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2009 Governor's Environmental Stewardship Awards Announced

Friday, May 15, 2009 | 05:21am

NASHVILLE – Environment and Conservation Commissioner Jim Fyke announced the winners of the 2009 Governor’s Environmental Stewardship Awards today. The 14 winners will be recognized for their achievements and positive impact on the state’s natural resources in an awards ceremony to be held in Nashville on June 12.

“These award winners truly have taken environmental stewardship to a new and innovative level, setting an example for all Tennesseans,” said Governor Phil Bredesen. “I am extremely proud of this year’s diverse group of honorees – including school children, grassroots organizers, public and private universities and industry leaders – demonstrating that each person can make a difference in protecting Tennessee’s natural resources.” 

The Governor’s Environmental Stewardship Awards program recognizes exemplary voluntary actions that improve or protect our environment and natural resources with projects or initiatives that are not required by law or regulations. This marks the 23rd year for the awards program. Thirty-nine professionals from various public and private organizations judged more than 100 nominations to determine the award recipients.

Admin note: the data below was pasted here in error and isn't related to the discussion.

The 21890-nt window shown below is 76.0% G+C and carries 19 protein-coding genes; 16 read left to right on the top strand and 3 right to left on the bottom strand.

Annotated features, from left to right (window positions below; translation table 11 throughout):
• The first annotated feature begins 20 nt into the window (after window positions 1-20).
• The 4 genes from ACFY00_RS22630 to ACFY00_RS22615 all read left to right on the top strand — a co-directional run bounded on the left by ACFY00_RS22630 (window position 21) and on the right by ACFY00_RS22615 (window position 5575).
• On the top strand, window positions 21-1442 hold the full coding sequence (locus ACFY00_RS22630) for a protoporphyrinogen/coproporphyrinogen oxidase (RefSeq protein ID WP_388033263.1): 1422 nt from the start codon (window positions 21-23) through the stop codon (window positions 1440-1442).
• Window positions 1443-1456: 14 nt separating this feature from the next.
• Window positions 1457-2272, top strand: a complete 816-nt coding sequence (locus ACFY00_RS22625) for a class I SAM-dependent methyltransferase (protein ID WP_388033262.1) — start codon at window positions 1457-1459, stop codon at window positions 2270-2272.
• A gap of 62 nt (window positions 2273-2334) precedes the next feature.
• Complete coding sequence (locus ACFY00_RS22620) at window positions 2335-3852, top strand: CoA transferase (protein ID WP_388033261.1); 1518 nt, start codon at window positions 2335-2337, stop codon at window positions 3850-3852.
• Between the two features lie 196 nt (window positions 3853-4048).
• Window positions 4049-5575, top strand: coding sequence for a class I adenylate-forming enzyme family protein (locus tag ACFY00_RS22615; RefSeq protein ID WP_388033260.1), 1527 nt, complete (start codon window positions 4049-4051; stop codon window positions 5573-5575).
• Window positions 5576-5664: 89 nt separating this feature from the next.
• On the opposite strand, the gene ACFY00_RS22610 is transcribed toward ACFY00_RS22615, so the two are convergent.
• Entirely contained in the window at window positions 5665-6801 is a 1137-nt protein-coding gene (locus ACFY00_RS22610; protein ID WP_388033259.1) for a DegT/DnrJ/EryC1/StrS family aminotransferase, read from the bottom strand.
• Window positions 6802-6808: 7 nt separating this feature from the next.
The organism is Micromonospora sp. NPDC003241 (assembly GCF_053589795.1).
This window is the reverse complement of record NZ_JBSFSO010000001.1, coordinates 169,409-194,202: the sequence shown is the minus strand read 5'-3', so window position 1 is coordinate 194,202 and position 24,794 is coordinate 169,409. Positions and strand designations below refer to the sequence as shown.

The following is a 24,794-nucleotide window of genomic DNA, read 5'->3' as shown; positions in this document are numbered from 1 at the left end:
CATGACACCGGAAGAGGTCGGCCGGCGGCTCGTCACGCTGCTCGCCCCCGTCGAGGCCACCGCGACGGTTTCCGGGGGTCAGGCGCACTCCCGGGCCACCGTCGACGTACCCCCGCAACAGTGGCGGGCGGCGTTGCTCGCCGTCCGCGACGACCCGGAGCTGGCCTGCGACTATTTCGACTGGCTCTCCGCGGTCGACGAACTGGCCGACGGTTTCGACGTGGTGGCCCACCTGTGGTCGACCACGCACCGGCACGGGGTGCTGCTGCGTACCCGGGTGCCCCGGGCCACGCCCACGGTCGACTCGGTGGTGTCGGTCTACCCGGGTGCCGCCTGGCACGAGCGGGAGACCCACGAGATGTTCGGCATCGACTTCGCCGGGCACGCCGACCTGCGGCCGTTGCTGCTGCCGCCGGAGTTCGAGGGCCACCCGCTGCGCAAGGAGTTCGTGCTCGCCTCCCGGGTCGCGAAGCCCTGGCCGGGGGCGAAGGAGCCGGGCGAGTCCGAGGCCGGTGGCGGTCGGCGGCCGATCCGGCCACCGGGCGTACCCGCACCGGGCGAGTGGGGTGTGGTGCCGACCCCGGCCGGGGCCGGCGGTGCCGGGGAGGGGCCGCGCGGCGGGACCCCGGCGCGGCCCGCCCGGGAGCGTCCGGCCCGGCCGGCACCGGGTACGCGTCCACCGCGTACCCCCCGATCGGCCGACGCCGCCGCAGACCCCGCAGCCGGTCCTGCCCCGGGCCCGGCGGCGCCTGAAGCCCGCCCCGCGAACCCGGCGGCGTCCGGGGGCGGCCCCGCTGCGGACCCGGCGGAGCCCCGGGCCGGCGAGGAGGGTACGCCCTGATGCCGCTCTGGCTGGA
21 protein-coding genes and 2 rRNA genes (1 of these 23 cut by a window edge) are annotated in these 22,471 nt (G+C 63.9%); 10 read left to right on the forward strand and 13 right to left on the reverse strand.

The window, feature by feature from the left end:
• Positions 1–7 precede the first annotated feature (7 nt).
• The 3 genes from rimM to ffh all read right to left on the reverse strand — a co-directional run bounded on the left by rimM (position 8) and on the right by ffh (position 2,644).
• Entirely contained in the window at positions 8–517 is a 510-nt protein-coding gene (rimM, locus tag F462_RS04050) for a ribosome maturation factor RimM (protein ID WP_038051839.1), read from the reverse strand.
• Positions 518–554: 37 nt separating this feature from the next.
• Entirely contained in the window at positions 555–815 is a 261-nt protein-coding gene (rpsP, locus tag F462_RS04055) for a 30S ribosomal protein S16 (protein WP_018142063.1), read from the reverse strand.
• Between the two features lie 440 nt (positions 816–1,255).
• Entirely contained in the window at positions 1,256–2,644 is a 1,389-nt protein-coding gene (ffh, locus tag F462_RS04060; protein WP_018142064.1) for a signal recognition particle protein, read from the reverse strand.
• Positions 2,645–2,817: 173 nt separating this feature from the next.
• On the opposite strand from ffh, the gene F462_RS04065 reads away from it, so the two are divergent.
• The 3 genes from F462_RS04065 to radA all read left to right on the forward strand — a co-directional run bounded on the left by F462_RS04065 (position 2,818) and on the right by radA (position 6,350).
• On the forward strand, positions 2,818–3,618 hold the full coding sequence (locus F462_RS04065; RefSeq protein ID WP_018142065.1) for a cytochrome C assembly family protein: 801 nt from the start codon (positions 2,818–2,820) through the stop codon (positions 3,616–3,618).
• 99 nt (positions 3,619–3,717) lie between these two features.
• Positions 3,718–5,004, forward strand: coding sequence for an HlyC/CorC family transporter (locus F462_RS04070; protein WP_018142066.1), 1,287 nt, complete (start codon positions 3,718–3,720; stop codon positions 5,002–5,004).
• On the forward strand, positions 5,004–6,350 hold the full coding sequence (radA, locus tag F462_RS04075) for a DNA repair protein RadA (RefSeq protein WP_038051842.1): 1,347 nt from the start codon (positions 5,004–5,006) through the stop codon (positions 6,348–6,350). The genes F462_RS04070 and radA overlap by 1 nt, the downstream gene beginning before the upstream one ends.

The winner of one additional honor, the Robert Sparks Walker Lifetime Achievement Award, will be announced at the awards ceremony in June. 

“Because our environment impacts everything we do from recreational activities to the health of our communities, it is important to recognize those who work so hard to protect it,” said Fyke. “We are pleased to honor these fine Tennesseans who have gone the extra mile to not only preserve and protect, but to teach others how to enhance the condition of our shared environment.”